Interagency Section 7 Consultation Streamlining Training

Interagency Section 7 Consultation Streamlining Training

Endangered Species Act and Interagency Consultation U.S. Fish and Wildlife Service Overview of the Training 1) Background 2) Sections 1 18 3) Section 7 - Section - Section

7(a)(1) 7(a)(2) Informal Consultation Initiating Formal Consultation Formal Consultation Sections of a Biological Opinion This presentation and links will be on our web site: http://www.fws.gov/northeast/virginiafield/ EndSpec_FedAct.html

U.S. Fish and Wildlife Service Mission Working with others to conserve, protect and enhance fish, wildlife, and plants and their habitats for the continuing benefit of the American people. Endangered Species Act Passed in 1973 to represent Americas concern about the decline of many fish, wildlife, and plants http://www.fws.gov/laws/lawsdigest/

esact.html Purposes of the Act To provide a means whereby the ecosystems upon which endangered species and threatened species depend may be conserved, to provide a program for the conservation of such endangered species and threatened species, and to take such steps as may be appropriate to achieve the purposes of the treaties and conventions set forth in subsection (a) of this section.

Endangered Species Act U.S. Fish & Wildlife Service primarily responsible for terrestrial and freshwater organisms NOAA Fisheries primarily responsible for marine organisms Listed Species in Virginia

66 threatened/endangered species 4 critical habitat designations 6 species proposed for listing 4 candidate species Over 70 petitioned for listing.. Best Scientific and Commercial Data Available Section 4 , 7, 8, 10, and three other ESA references For example: Section 4 The Secretary shall make determinations. solely on the basis

of the best scientific and commercial data available. The Secretary shall designate critical habitat, and make revisions on the basis of the best scientific data available Section 7 In fulfilling the requirements of this paragraph each agency shall use the best scientific and commercial data available. If the Secretary advises, based on the best scientific and commercial data available, that such species may be present, such agency shall conduct a biological assessment Oyster mussel (Epioblasma capsaeformis) Section 1

The ESA does not contain a Section 1 Section 2 Findings, Purposes, and Policy PURPOSES - The purposes of this Act are to provide a means whereby the ecosystems upon which endangered species and threatened species depend may be conserved, to provide a program for the conservation of such endangered species and threatened species, and to take such steps as may be appropriate to achieve the purposes of the treaties

and conventions set forth in subsection (a) of this section. Section 2 (cont.) POLICY - It is further declared to be the policy of Congress that all Federal departments and agencies shall seek to conserve endangered species and threatened species and shall utilize their authorities in furtherance of the purposes of this Act.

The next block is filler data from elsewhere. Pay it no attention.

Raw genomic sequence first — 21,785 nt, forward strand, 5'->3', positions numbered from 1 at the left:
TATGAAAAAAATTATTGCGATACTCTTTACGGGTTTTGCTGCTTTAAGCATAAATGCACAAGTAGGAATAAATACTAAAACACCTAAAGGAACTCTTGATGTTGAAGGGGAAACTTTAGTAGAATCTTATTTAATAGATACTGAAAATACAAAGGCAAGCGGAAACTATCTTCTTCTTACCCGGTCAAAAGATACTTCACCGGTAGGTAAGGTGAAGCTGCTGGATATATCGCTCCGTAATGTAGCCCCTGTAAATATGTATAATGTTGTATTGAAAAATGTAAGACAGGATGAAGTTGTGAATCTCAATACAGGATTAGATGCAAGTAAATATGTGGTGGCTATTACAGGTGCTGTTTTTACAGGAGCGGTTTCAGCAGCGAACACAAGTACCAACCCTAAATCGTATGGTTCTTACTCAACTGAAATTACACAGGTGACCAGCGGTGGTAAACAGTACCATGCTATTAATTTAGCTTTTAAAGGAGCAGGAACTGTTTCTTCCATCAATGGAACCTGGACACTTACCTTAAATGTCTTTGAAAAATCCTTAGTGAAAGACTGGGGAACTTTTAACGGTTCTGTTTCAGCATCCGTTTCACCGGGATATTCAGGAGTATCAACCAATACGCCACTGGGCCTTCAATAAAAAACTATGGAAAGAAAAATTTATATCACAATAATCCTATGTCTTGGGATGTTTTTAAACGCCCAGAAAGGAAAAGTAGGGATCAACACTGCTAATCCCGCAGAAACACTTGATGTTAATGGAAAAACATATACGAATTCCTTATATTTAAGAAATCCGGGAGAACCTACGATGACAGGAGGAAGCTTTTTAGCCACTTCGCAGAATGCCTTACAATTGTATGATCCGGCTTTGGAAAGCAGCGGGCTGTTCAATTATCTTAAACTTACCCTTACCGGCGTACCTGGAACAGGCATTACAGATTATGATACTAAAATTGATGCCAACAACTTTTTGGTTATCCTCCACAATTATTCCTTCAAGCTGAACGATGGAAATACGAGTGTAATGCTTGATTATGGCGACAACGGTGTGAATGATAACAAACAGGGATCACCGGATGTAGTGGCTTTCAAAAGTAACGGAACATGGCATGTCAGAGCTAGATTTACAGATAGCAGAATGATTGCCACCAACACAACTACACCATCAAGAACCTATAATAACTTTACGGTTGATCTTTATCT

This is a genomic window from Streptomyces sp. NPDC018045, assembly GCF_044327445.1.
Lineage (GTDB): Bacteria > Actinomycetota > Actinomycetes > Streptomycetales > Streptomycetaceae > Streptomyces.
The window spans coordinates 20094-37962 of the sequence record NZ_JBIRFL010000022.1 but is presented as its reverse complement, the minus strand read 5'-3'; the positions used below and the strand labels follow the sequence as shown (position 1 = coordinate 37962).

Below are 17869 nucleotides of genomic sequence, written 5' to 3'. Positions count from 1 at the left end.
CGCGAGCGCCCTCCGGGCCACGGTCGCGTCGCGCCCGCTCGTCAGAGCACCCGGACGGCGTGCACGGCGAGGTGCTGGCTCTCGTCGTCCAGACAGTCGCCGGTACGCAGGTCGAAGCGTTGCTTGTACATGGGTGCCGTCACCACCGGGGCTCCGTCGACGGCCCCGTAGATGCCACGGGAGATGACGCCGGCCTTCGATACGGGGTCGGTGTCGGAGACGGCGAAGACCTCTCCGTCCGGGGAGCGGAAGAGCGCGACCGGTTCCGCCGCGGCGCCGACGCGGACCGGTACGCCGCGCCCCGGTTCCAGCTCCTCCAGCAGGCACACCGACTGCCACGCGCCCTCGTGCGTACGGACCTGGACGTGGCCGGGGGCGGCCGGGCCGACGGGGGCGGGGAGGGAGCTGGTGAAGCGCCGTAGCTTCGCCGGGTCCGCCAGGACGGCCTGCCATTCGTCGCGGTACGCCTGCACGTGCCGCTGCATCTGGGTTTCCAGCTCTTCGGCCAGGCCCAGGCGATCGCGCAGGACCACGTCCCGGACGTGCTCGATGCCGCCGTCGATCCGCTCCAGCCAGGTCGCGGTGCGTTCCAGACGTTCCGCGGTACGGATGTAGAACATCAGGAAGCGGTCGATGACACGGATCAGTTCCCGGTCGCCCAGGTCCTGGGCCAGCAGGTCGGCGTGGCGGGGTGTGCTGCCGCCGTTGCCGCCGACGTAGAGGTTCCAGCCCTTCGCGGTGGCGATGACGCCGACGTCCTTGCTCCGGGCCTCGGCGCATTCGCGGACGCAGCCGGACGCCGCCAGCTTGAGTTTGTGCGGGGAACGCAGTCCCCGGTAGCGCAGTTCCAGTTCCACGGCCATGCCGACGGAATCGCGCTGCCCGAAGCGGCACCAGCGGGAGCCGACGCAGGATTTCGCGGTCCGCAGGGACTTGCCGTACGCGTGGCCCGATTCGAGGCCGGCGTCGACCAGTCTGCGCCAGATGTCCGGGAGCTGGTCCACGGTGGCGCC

Section 3 Definitions Conserve, conserving, and conservation - to use and the use of all methods and procedures which are necessary to bring any endangered species or threatened species to the point at which the measures provided pursuant to this Act are no longer necessary. Critical Habitat specific geographic areas, whether occupied by a listed species or not, that are essential for its conservation and that have been formally designated by rule published in the Federal Register.

Federal Agency any department, agency, or instrumentality of the United States. Section 3 (cont.) Definitions Endangered Species any species which is in danger of extinction throughout all or a significant portion of its range. Threatened Species - any species which is likely to become an endangered species within the foreseeable future

throughout all or a significant portion of its range. Proposed Species a species of animal or plant that is proposed in the Federal Register to be listed under section 4 of the ESA (not in Section 3). Section 4 Determination of Endangered or Threatened Responsibilities of the Services List species as threatened or endangered [Section 4 (a)(1)] Any interested person may petition the Secretary to list a species

Designate critical habitat [Section 4(b)] Complete recovery plans Conduct 5-year status reviews Section 4 Listing Species as Endangered or Threatened The Secretary shall by regulation promulgated in accordance with subsection (b) determine whether any species is an endangered species or a threatened

Section 4 Petition to List Any interested person may petition the Service to list a species as endangered or threatened Section 4 Designation of Critical Habitat The Secretary shall designate critical habitat, and make revisions thereto, under subsection (a)(3) on the basis of the best scientific data available and

after taking into consideration the economic impact, the impact on national security, and any other relevant impact, of specifying any particular area as critical habitat. FACTOID: Only place in the ESA where the Service must consider economics, national security, etc. Section 4 (f)(1) Recovery Plans The Secretary shall develop and implement plans (hereinafter in this subsection referred to as recovery plans) for the conservation and survival of endangered species

and threatened species listed pursuant to this section, unless he finds that such a plan will not promote the conservation of the species (http://www.fws.gov/endangered/species/recovery-plans.html). Section 4 (c)(2)(A) 5-Year Status Reviews The Secretary shall: conduct, at least once every five years, a review of all [federally listed] species and determine on the basis of such review whether any such species should be removed from such list; be changed in status from an endangered species

to a threatened species; or be changed in status from a threatened species to an endangered species. Section 5 Land Acquisition Gives the Secretary of the Interior and the Secretary of Agriculture (National Forests) the authority to purchase lands for the conservation of federally listed and proposed species. Section 6